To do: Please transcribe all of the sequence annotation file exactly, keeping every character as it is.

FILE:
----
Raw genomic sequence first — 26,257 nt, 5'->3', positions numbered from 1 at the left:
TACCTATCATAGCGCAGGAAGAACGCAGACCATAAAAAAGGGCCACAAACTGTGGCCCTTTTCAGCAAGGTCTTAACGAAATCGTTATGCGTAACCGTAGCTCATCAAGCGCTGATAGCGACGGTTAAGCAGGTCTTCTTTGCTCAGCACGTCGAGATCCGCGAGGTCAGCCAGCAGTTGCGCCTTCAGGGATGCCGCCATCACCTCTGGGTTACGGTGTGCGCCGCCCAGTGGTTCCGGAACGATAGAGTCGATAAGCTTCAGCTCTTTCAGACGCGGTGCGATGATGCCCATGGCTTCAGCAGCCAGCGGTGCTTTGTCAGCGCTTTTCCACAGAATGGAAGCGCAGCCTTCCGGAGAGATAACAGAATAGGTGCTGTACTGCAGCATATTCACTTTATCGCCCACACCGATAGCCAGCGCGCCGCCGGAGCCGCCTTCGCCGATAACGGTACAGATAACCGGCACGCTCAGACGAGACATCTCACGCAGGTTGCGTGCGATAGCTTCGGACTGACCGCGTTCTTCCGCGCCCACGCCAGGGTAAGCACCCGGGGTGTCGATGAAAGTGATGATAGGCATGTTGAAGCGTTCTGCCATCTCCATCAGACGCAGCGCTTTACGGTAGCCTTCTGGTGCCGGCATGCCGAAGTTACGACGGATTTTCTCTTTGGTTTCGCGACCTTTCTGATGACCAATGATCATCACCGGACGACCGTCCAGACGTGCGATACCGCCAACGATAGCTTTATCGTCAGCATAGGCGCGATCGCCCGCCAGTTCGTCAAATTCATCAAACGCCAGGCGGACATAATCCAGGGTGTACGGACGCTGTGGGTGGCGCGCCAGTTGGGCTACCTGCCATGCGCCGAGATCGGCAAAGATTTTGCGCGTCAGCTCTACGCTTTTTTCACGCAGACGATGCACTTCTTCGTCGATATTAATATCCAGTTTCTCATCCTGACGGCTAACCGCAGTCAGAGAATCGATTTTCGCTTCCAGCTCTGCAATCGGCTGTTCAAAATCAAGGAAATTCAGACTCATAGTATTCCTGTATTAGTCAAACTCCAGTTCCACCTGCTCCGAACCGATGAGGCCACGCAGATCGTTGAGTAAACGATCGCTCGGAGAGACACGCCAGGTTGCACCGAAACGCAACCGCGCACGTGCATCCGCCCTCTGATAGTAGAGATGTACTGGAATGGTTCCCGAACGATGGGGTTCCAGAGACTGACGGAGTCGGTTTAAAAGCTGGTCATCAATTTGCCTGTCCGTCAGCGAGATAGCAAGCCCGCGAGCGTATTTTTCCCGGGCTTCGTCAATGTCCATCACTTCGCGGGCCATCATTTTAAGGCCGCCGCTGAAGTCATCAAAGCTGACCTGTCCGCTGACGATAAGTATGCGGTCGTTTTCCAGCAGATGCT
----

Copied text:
Raw genomic sequence first — 26,257 nt, 5'->3', positions numbered from 1 at the left:
TACCTATCATAGCGCAGGAAGAACGCAGACCATAAAAAAGGGCCACAAACTGTGGCCCTTTTCAGCAAGGTCTTAACGAAATCGTTATGCGTAACCGTAGCTCATCAAGCGCTGATAGCGACGGTTAAGCAGGTCTTCTTTGCTCAGCACGTCGAGATCCGCGAGGTCAGCCAGCAGTTGCGCCTTCAGGGATGCCGCCATCACCTCTGGGTTACGGTGTGCGCCGCCCAGTGGTTCCGGAACGATAGAGTCGATAAGCTTCAGCTCTTTCAGACGCGGTGCGATGATGCCCATGGCTTCAGCAGCCAGCGGTGCTTTGTCAGCGCTTTTCCACAGAATGGAAGCGCAGCCTTCCGGAGAGATAACAGAATAGGTGCTGTACTGCAGCATATTCACTTTATCGCCCACACCGATAGCCAGCGCGCCGCCGGAGCCGCCTTCGCCGATAACGGTACAGATAACCGGCACGCTCAGACGAGACATCTCACGCAGGTTGCGTGCGATAGCTTCGGACTGACCGCGTTCTTCCGCGCCCACGCCAGGGTAAGCACCCGGGGTGTCGATGAAAGTGATGATAGGCATGTTGAAGCGTTCTGCCATCTCCATCAGACGCAGCGCTTTACGGTAGCCTTCTGGTGCCGGCATGCCGAAGTTACGACGGATTTTCTCTTTGGTTTCGCGACCTTTCTGATGACCAATGATCATCACCGGACGACCGTCCAGACGTGCGATACCGCCAACGATAGCTTTATCGTCAGCATAGGCGCGATCGCCCGCCAGTTCGTCAAATTCATCAAACGCCAGGCGGACATAATCCAGGGTGTACGGACGCTGTGGGTGGCGCGCCAGTTGGGCTACCTGCCATGCGCCGAGATCGGCAAAGATTTTGCGCGTCAGCTCTACGCTTTTTTCACGCAGACGATGCACTTCTTCGTCGATATTAATATCCAGTTTCTCATCCTGACGGCTAACCGCAGTCAGAGAATCGATTTTCGCTTCCAGCTCTGCAATCGGCTGTTCAAAATCAAGGAAATTCAGACTCATAGTATTCCTGTATTAGTCAAACTCCAGTTCCACCTGCTCCGAACCGATGAGGCCACGCAGATCGTTGAGTAAACGATCGCTCGGAGAGACACGCCAGGTTGCACCGAAACGCAACCGCGCACGTGCATCCGCCCTCTGATAGTAGAGATGTACTGGAATGGTTCCCGAACGATGGGGTTCCAGAGACTGACGGAGTCGGTTTAAAAGCTGGTCATCAATTTGCCTGTCCGTCAGCGAGATAGCAAGCCCGCGAGCGTATTTTTCCCGGGCTTCGTCAATGTCCATCACTTCGCGGGCCATCATTTTAAGGCCGCCGCTGAAGTCATCAAAGCTGACCTGTCCGCTGACGATAAGTATGCGGTCGTTTTCCAGCAGATGCT